"Where a letter of orders which constitutes a contract from a merchant to his commission agent is so worded as to be capable of two interpretations, if the agent fairly and honestly assumes it to bear one of these interpretations and acts on that assumption, the merchant cannot be released from his contract on the ground that he intended it to bear the other. As the error arose from his own indistinctness of expression he must bear the loss."

6

Lord Chelmsford in giving judgment, after stating that the transaction began in a contract of agency and that he would in that light consider it, said "Now it appears to me that if a principal gives an order to an agent in such uncertain terms as to be susceptible of two different meanings and the agent bonâ fide adopts one of them and acts upon it, it is not competent to the principal to repudiate the act as unauthorised because he meant the order to be read in the other sense of which it is equally capable. It is a fair answer to such an attempt to disown the agent's authority to tell the principal that the departure from his intention was occasioned by his own fault, and that he should have given his order in clear and unambiguous terms."

7

Lord Westbury concurred with this statement of the law.

8

In the case of Curtice v. London, City and Midland Bank (1908), 1 K.B. 293, a telegram was, on the 31st October 1906, sent by a customer after business hours to his banker purporting to countermand the payment of a cheque this customer had drawn upon this bank, earlier in the day, in favour of the defendants. The telegram was delivered by the Post Office on the same day, 31st of October, but after office hours, and was therefore only placed in the letter box of the bank. By an oversight of the servants of the bank this telegram was not brought to the notice of the manager till 2nd November 1906. On 1st November the cheque was presented and paid.

9

In an action for money had and received, it was decided that the cheque was not in fact countermanded, within the meaning of the 75th section of the Bills of Exchange Act of 1882, although it might well be that owing to the negligence of the bank officials the notice of the customer's desire to stop the cheque was not received in time.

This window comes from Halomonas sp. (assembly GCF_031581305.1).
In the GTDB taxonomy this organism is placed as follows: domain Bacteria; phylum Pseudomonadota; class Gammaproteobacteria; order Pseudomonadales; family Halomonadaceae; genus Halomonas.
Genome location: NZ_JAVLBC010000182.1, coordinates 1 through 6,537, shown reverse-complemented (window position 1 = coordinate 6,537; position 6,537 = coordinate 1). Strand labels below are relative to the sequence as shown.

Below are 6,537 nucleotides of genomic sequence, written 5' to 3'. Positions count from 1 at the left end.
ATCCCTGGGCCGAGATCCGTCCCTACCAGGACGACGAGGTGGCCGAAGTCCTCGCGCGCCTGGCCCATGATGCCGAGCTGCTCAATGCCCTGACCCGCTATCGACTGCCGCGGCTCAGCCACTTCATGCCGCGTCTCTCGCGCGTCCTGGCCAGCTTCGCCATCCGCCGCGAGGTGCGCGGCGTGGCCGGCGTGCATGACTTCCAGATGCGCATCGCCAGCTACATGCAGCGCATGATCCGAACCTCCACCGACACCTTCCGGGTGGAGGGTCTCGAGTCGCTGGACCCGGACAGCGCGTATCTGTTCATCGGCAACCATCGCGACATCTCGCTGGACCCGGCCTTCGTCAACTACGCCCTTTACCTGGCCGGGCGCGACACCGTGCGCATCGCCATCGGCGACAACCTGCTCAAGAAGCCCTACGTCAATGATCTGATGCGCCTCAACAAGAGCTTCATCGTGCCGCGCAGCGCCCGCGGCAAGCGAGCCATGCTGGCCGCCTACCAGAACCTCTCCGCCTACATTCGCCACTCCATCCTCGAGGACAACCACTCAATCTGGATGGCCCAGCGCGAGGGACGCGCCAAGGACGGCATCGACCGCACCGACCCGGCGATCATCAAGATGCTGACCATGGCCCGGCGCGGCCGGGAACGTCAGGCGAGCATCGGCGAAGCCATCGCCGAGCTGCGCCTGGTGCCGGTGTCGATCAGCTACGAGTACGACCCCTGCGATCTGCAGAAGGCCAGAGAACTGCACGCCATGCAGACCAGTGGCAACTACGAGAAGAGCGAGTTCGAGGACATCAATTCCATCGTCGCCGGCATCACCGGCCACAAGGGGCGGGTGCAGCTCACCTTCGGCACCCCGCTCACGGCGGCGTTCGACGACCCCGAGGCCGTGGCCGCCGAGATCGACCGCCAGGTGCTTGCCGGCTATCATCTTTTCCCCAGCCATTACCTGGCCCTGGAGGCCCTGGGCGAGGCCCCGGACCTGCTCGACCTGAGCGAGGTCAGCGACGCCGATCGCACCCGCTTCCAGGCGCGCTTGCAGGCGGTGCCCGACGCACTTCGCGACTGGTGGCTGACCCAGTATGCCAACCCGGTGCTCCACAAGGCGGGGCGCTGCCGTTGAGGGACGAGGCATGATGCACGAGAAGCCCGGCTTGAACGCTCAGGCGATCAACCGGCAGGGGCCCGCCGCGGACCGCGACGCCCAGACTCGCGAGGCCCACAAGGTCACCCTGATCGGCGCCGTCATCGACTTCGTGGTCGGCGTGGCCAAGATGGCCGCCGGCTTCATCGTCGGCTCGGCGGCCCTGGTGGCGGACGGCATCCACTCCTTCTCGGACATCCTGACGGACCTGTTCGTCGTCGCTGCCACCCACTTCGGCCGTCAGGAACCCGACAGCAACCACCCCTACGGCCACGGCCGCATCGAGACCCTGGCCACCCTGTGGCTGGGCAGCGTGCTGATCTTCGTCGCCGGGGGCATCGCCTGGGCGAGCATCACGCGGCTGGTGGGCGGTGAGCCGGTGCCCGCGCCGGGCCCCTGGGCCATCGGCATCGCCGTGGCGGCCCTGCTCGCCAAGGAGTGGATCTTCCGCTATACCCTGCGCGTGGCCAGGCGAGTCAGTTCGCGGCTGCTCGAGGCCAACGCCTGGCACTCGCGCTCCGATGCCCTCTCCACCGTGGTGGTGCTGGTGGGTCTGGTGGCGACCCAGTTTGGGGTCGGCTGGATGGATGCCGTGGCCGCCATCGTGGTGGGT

10

Fletcher Moulton, L.J., as he then was, in delivering judgment, after stating that in matters such as this the banker was prima facie the agent of the principal, the customer, said:

"It has long been held that an order must be unambiguous. If a master chooses to give an order to his servant that bears two meanings, he cannot find fault with his servant for having taken the meaning which it was not in fact intended to bear, and that applies to a banker when receiving orders as much as to agents generally. Now that principle which applies to the duty of conveying the mandate in a form in which the meaning is unambiguous applies, in my opinion, mutatis mutandis, to the question of its authenticity. If the mandate is sent in a form in which a servant acting reasonably has no security that the mandate comes from his employer, the employer cannot grumble that he did not act upon it."

11

Now the cheque which the plaintiff in this case says he sought to countermand was one dated the 2nd of August 1926, numbered A117285, drawn in favour of one John Poate, Esq., for the sum of 8 l. 1 s. 6 d. The mandate intended to countermand the payment of this cheque was contained in the following telegram:

"Stop payment cheque 117283 amount Eight pounds one shilling and sixpence."

12

It will be observed that in this telegram the date of the cheque is not given, nor is the address of the drawer or...